LONDON (Reuters) - The European Commission will discuss Italy’s budget plans at its meeting later today, with some in the Italian government expecting it will take the unprecedented step of rejecting the plan and demanding changes.
Italy’s bond yields have ticked up this morning ahead of the meeting, but whatever happens in the weeks ahead, some are already trying to take the drama out of the stand-off.
Mario Centeno, the Portuguese head of the Eurogroup of eurozone finance ministers, says he is confident that agreement can ultimately be reached.
Italy told the Commission on Monday it would stick to its contested 2019 budget plans in defiance of European Union fiscal rules, but promised not to inflate its deficit any further in the years ahead.
Centeno told Reuters that while Rome had to stick to the rules, “we also don’t need to be dramatic”.
He pointed to his own Socialist government in Portugal as an example of an administration that won the confidence of markets and investors after it made clear it intended to stick to European budget rules after coming to power in 2015.
Whether or not fiscal conservatives in Germany and elsewhere agree with him, is perhaps another matter.
UK Prime Minister Theresa May holds a cabinet meeting today in a slightly less fragile position than she was in 72 hours ago.
The furore over nasty, anonymous quotes in weekend media attributed to pro-Brexit party critics demanding her political "assassination" has helped undermine their rebellion plot: it seems she has not been summoned to face angry lawmakers at the powerful 1922 committee this week, and a series of amendments aimed at making Brexit talks even harder have been withdrawn.
The hard Brexiteers may have also judged that parliamentary arithmetic remains against them at this stage - both for their planned amendments and any future leadership challenge to May.
Optimism about a fiscal boost in China and relief over Moody’s outlook on Italy only offered a brief respite against the backdrop of trade-related economic drags, a high bar on corporate earnings projections and gnawing political concerns from the U.S. mid-term elections, Saudi Arabia’s rift with Western powers and the Brexit-inspired threats to the position of UK PM May.
The S&P500 fell for the fourth straight day on Monday, losing 0.4 percent in its 11th daily drop in 13 trading days.
MSCI’s all-country index was down for the fifth consecutive day on Tuesday.
While aggregate Q3 earnings growth is expected to come in just over 20 percent again, much is already in the price and there are nerves about the hit to industrials and tech from rising Sino-U.S. trade tensions.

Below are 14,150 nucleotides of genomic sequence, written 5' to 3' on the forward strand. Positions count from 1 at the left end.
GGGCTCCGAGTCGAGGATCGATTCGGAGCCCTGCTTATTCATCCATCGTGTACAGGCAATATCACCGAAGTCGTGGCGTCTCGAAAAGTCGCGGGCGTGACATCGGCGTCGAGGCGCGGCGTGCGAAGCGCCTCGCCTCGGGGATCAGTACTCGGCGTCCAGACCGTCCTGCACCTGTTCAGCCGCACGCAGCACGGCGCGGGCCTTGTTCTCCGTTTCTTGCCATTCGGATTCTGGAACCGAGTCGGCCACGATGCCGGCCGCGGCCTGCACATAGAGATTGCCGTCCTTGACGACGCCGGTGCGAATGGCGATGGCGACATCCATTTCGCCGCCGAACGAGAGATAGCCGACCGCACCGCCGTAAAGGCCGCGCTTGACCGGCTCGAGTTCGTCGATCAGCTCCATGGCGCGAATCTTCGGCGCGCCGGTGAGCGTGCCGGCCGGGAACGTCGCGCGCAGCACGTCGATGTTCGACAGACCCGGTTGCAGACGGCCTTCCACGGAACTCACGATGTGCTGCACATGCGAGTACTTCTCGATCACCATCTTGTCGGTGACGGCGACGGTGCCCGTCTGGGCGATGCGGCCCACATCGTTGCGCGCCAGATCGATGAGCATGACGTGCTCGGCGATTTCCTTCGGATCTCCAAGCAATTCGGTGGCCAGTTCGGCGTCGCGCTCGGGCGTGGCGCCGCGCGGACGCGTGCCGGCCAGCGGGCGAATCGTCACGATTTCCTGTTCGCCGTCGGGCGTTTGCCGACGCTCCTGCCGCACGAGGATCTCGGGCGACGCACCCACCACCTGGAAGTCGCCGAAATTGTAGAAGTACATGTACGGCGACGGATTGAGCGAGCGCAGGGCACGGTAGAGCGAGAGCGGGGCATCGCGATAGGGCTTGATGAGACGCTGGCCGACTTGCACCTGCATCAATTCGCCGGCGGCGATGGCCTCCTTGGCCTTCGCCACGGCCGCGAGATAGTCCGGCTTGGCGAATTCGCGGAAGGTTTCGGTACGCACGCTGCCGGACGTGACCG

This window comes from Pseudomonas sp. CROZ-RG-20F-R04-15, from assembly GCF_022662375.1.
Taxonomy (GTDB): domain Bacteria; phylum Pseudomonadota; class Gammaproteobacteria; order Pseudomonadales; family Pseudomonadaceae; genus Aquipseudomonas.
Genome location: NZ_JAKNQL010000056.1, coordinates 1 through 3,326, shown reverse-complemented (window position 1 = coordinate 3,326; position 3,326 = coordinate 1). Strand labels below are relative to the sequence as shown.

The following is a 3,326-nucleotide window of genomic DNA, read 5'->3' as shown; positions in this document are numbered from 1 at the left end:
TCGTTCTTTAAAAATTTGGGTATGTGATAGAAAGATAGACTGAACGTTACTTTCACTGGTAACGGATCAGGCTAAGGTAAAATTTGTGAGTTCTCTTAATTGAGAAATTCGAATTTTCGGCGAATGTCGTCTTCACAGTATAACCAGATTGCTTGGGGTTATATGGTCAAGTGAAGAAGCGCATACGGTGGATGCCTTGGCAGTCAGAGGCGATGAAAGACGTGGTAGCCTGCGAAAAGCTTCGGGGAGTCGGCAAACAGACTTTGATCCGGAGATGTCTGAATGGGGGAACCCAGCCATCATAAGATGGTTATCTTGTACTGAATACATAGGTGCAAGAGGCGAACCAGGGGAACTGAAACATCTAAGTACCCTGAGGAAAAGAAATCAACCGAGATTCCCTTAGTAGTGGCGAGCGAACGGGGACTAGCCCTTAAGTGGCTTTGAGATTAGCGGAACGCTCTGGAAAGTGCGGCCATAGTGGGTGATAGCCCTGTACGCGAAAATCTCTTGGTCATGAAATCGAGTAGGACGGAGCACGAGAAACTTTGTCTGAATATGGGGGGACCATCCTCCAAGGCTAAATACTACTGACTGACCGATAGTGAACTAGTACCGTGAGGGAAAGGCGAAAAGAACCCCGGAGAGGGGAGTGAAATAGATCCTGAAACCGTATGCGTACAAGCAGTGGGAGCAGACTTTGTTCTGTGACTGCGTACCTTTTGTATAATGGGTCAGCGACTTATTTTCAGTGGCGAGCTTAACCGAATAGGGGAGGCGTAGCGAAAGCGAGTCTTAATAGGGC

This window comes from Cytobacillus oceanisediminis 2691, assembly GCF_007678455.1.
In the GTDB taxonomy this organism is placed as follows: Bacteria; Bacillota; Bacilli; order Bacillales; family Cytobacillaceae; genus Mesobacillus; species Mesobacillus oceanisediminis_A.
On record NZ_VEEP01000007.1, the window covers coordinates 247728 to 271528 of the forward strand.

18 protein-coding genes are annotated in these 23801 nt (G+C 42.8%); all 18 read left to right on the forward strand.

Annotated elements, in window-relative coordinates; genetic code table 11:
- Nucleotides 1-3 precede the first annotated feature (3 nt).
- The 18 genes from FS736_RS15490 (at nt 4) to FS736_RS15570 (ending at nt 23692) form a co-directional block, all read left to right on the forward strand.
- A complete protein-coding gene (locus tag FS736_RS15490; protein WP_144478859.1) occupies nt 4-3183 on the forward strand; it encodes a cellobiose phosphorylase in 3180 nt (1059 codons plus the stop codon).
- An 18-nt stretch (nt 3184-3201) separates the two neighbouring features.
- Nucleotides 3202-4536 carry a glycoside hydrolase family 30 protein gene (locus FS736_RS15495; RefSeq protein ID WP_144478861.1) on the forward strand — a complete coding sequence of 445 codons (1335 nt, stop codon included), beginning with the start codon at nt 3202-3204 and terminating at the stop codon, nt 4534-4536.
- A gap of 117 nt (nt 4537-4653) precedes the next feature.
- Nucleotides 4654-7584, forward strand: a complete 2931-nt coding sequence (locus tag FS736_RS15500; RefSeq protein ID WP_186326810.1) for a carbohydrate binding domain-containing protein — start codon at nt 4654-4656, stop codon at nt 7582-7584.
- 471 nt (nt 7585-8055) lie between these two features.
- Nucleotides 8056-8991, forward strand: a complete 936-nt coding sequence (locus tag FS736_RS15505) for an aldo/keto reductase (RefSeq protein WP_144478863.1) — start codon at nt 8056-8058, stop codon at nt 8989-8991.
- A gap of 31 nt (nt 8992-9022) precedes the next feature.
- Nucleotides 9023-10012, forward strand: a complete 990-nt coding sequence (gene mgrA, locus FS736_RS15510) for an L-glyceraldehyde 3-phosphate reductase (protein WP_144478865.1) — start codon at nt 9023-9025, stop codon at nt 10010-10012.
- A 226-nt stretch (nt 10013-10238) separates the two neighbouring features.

Halliburton dropped 3 percent on Monday after warning about difficulty in the U.S. fracking market and Caterpillar is due out later.
Amazon, Alphabet and Microsoft all report later in the week.
Volatility gauges remained elevated with the Vix index nudging back up to 20 percent.
The overall damage to risk sentiment filtered through Asia, with Chinese, Japanese and South Korean equity benchmarks all losing more than 2 percent.
The darkened mood lifted the dollar more broadly, with perceived currency havens such as the yen and Swiss franc outperforming again.
Sterling was back below $1.30 for the first time in more than two weeks amid doubts about PM May’s ability to sell a Brexit deal to her own Conservative Party and their Northern Irish partners the Democratic Unionist Party.
More broadly, there’s growing concern that with many global equity indices in technical ‘bear market’ territory already this year, we are entering a period of selling rallies rather than buying dips.
Rather than some big bubble burst that many have feared for years, the air is already gradually seeping out of this bull market and the funk could persist for many months if not years.
European and U.S. stock futures were down more than 1 percent first thing.
European shares are set to touch levels not seen for two years as Q3 earnings stream in.
Italian yields pushed back higher after a relief rally in BTPs on Monday when credit rating firms Moody’s lifted its sovereign credit outlook to stable after cutting the rating to one notch above junk.
The European Commission is due to decide on Tuesday its next steps with regard to Rome’s controversial deficit-expanding budget.
The Italian government said it would stand firm and explain its case thoroughly, but daily newspaper Il Messaggero reported on Tuesday that the coalition is prepared to adjust measures in its contested 2019 budget should markets react negatively and the yield spread between compared to Germany spike.
Eurogroup head Centeno told Reuters late Monday he was confident an agreement between Brussels and Rome would be reached and initial soundings were “very positive” from both sides.
In corporate news, plenty of third-quarter earnings.
Swedish defence firm Saab was down 15 percent as after its earnings and as it announced a $665 million rights issue to bolster its balance sheet.
In another bearish sector, banking, Swedbank net profit beat forecast.
It’s not looking good for money manager GAM which is seeing an asset exodus.
Other bellwethers for the region include Dutch staffing Randstad.
Good earnings in tech lifted the Nasdaq on Monday and it is yet to be seen if the sector can lift Europe too.
Computer accessory firm Logitech confirmed its 2019 outlook after rising sales while France’s Atos and Ingenico lowered their outlooks.
A look at the day ahead from European Economics and Politics Editor Mark John and EMEA markets editor Mike Dolan. The views expressed are their own.
Editing by Andrew Heavens